There is a very disappointing degree of openness of company registers across the board: only 5 out of the 20 leading countries have even basic information available via a truly open licence, and only 10 allow any form of bulk download. This information is critical for range of reasons – including tackling tax evasion and other forms of financial crime and corruption.
Less than half of the key datasets in the top 20 countries are available to re-use as open data, showing that even the leading countries do not fully understand the importance of citizens and businesses being able to legally and technically use, reuse and redistribute data. This enables them to build and share commercial and non-commercial services.
To see the full results: https://index.okfn.org. For graphs of the data: https://index.okfn.org/visualisations.”

Text messages are saving Swedes from cardiac arrest


Philip A. Stephenson in Quartz: “Sweden has found a faster way to treat people experiencing cardiac emergencies through a text message and a few thousand volunteers.

A program called SMSlivräddare, (or SMSLifesaver) (link in Swedish) solicits people who’ve been trained in cardiopulmonary resuscitation (CPR). When a Stockholm resident dials 112 for emergency services, a text message is sent to all volunteers within 500 meters of the person in need. The volunteer then arrives at the location within the crucial first minutes to perform lifesaving CPR. The odds for surviving cardiac arrest drop 10% for every minute it takes first responders to arrive…

With ambulance resources stretched thin, the average response time is some eight minutes, allowing SMS-livräddare-volunteers to reach victims before ambulances in 54% of cases.

Through a combination of techniques, including SMS-livräddare, Stockholm County has seen survival rates after cardiac arrest rise from 3% to nearly 11%, over the last decade. Local officials have also enlisted fire and police departments to respond to cardiac emergencies, but the Lifesavers routinely arrive before them as well.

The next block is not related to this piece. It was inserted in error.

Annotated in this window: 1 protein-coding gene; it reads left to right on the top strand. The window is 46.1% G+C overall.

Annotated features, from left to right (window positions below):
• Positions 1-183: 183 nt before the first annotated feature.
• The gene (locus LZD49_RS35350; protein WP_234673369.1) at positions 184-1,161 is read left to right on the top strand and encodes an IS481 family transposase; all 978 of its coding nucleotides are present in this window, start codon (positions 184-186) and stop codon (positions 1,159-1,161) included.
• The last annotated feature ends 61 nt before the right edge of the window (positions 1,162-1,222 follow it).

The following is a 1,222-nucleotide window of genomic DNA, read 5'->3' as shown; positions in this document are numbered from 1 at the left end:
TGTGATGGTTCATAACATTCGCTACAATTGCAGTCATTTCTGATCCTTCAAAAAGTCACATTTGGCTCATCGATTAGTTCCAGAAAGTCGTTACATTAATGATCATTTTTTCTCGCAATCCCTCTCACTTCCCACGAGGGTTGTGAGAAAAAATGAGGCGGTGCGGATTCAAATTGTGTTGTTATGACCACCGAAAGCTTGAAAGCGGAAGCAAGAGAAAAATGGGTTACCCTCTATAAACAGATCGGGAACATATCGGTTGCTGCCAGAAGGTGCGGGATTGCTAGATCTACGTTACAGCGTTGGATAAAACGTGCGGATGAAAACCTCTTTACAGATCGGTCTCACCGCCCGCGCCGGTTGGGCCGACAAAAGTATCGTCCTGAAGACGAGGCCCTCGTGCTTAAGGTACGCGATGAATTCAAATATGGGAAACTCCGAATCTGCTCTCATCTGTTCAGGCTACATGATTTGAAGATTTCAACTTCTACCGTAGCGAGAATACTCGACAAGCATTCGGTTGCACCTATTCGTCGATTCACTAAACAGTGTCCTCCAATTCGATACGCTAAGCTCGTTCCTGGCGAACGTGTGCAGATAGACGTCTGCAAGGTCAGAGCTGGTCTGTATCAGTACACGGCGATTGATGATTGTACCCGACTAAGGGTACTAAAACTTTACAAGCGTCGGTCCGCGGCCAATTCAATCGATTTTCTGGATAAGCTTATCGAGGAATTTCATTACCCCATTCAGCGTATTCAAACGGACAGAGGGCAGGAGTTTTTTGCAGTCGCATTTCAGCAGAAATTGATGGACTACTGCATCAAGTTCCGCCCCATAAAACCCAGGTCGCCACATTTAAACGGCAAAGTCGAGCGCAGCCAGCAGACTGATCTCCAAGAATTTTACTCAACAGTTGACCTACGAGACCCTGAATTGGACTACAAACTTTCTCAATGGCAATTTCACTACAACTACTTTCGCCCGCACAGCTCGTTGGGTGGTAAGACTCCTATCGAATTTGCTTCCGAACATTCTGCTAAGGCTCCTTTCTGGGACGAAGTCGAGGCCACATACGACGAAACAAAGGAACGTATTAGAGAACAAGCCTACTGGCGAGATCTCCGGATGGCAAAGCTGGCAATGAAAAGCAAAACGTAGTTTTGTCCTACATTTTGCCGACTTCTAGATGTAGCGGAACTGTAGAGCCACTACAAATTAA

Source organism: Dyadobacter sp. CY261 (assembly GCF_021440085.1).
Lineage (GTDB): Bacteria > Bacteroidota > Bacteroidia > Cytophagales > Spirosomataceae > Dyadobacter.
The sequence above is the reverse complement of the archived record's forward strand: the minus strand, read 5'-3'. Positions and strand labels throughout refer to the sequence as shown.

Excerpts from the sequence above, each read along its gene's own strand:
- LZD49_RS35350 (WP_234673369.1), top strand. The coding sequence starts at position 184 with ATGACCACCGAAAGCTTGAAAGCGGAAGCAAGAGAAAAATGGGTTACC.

Currently 9,600 Stockholm residents are registered SMS-livräddare-volunteers and there are plans to continue to increase enrollment. An estimated 200,000 Swedes have completed the necessary CPR training, and could, potentially, join the program….

Medical officials in other countries, including Scotland, are now considering similar community-based programs for cardiac arrest.”

7 Tactics for 21st-Century Cities


Abhi Nemani, co-director of Code for America: “Be it the burden placed on them by shrinking federal support, or the opportunity presented by modern technology, 21st-century cities are finding new ways to do things. For four years, Code for America has worked with dozens of cities, each finding creative ways to solve neighborhood problems, build local capacity and steward a national network. These aren’t one-offs. Cities are championing fundamental, institutional reforms to commit to an ongoing innovation agenda.
Here are a few of the ways how:

  1. …Create an office of new urban mechanics or appoint a chief innovation officer…
  2. …Appoint a chief data officer or create an office of performance management/enhancement…
  3. …Adopt the Gov.UK Design Principles, and require plain, human language on every interface….
  4. …Share open source technology with a sister city or change procurement rules to make it easier to redeploy civic tech….